Masha explained that the paska must be made with great care. When preparing the dough and during the kneading you must keep your thoughts pure and the whole household quiet to ensure the bread rises. No-one, not even friends and neighbours, are allowed to come in during its baking lest they make a sudden noise or cast the evil eye and it comes out flat.
We arrived at the cathedral about an hour before midnight. Masha gave me a candle from her basket, then we both put on our scarves and joined a throng of women jostling to get in through the door. Inside they parted to leave a clear passage down to the altar, placing their baskets on either side of the aisle ready for the priest’s blessing. We stood on the cold stone floor one with the crowd of worshippers as the deep voices of priest and choir intoned the solemn liturgy. The sequin-sewn white scarves of the congregation glimmered and glittered in the soft candle light, while over their heads in the shadows near the altar hung the life- size figure of Christ on the Cross surrounded by a mass of deep red carnations.
A stirring, a murmur of expectation. Heads turned as men entered carrying banners. Masha, checking her watch, muttered that it was already gone midnight. We stood waiting patiently as the priest continued his incantation. Suddenly all the chandeliers went on in a blaze of electric light. Red letters spelling CHRISTOS VOSKRES, CHRIST IS RISEN flashed above the altar. A procession of nine priests resplendent in white and gold followed by the choir led us out of the cathedral, the bells pealing wildly. Our candles lit, we circled the cathedral three times singing, stopping every so often to roar out a reply to the priest’s call ‘Christos Voskres, Voistinu Voskrese,’ ‘He is indeed risen!’
At six in the morning my husband Jaap and I joined Masha and her family as they broke their fast. All the food from the basket, which had been blessed by the priest at the cathedral, was spread out on the table. We each had a krashanka, a hard-boiled egg dyed red, with which we went into a battle to crack everyone else’s. It was Masha’s husband Vasili who came out victorious, egg intact, his face creased into a big smile. As we drove back home through the early morning mist, the streets were still full of people carrying home their baskets and flickering candles; the aim being to bring the flame safely home and with it to trace a figure of the Cross on the lintel of your house. Mine had gone out in a gust of wind within minutes of leaving the cathedral.
Later in the day the mist turned to bright sunshine. The unpaved road to Vasyliv, my grandmother’s village, was shiny with puddles and mud. Fields stretched either side of us empty and grey, but in the village the freshly dug earth in the gardens was a rich, dark brown, covered here and there in a haze of green. We arrived to the clanging of bells, passed a group of boys pulling and swinging from the ropes in the small bell tower by the church gate.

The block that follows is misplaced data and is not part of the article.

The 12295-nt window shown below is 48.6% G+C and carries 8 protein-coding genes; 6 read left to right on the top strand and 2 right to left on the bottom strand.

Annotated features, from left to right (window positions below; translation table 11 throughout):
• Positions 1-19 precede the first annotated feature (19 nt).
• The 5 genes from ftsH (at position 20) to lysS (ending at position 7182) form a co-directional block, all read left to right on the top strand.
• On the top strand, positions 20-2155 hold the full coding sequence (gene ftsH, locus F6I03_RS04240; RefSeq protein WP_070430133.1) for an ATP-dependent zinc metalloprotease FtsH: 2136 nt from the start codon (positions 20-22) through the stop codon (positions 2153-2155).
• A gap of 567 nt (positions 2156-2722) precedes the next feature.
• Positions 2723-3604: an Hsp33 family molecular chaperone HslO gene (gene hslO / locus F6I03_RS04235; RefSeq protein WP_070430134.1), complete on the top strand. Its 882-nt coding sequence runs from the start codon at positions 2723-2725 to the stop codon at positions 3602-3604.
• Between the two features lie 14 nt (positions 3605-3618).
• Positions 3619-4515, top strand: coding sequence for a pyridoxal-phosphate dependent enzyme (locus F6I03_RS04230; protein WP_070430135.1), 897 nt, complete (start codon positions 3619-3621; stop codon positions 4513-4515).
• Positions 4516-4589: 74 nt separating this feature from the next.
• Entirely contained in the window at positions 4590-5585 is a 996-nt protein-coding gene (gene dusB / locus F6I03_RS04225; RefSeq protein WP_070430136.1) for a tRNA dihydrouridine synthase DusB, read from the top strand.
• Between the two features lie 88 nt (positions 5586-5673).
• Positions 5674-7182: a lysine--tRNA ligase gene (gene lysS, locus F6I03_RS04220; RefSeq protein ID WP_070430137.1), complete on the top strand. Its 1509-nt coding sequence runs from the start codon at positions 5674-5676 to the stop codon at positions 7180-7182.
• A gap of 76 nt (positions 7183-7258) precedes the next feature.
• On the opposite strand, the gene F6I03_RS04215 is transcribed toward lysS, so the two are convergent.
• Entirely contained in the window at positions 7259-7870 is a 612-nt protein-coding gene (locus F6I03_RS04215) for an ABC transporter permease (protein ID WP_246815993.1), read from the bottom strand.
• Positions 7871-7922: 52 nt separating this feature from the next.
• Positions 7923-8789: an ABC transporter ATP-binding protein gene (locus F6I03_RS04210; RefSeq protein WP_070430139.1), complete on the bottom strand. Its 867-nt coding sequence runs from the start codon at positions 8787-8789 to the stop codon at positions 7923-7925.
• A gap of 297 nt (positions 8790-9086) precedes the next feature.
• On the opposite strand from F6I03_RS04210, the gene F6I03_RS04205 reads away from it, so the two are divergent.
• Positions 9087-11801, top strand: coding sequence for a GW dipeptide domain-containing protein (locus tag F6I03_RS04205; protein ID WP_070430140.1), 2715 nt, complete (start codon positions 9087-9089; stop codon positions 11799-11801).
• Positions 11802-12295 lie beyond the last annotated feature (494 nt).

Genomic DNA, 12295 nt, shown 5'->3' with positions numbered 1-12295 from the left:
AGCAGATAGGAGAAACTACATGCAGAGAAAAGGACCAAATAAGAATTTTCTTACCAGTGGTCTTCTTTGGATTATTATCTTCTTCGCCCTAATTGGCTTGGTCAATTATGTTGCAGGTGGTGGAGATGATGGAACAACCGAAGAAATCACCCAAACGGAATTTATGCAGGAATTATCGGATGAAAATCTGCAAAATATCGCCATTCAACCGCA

We found Bohdan, my Dad’s cousin, in his garden, smart in a bright blue shirt that matched the colour of his eyes. Behind him the two-story redbrick house stood newly plastered, gleaming under a coat of white paint.
‘Welcome to the White House!‘ he said with a grin.
Released from weeks of fasting , he was in fine spirits. He told us we’d just missed the big meal with all his family. But no matter, the table was filled within minutes by Nelya, his wife, bringing dish after dish as Bohdan reached for the vodka bottle with a cry of ‘Cossack!’
It was time to move on. Vasylina sent a message she was waiting for us. Yet another member of my large Ukrainian family, she lives just across the dirt lane from Bohdan’s house. We found her stretched out on the bed under a red woven coverlet. Next to her a table spread in our honour with hard-boiled eggs, potato salad, smoked sausage and a large jam jar of home-made raspberry juice. Struggling out of bed, she reached for her stick and stood before us in all her Easter finery—a shiny, gold blouse and bright floral headscarf. She insisted on serving us, hobbling back and forth from the kitchen with plates of borsch made with vegetables and nettles plucked from her garden.
Then a phone call from Masha asking us to come to her father Georg’s house. We arrived to find Masha with her parents, Vasili, their son Pavel, and Masha’s brother, all bunched together on two beds around a small table, which was crammed to overflowing with dishes of rich, home-grown food. Vasili told us that he was going steady on the vodka as he was saving himself for the next day,‘Wet Monday’, when he and his friends would hit the streets to douse the women passing by with water. Yet another old custom rooted in pre-Christian rites of purification and rebirth, and one which, according to Masha, is practised with an unbridled enthusiasm.
‘Never mind’, she said, ‘on Tuesday it’ll be the women’s turn’.
She described to us how, when she was young, on Easter morning, she and the other village girls would dance and sing in front of the church. Round and round in a circle they’d go in imitation of the movement of the sun, to encourage the earth to bring them a plentiful harvest.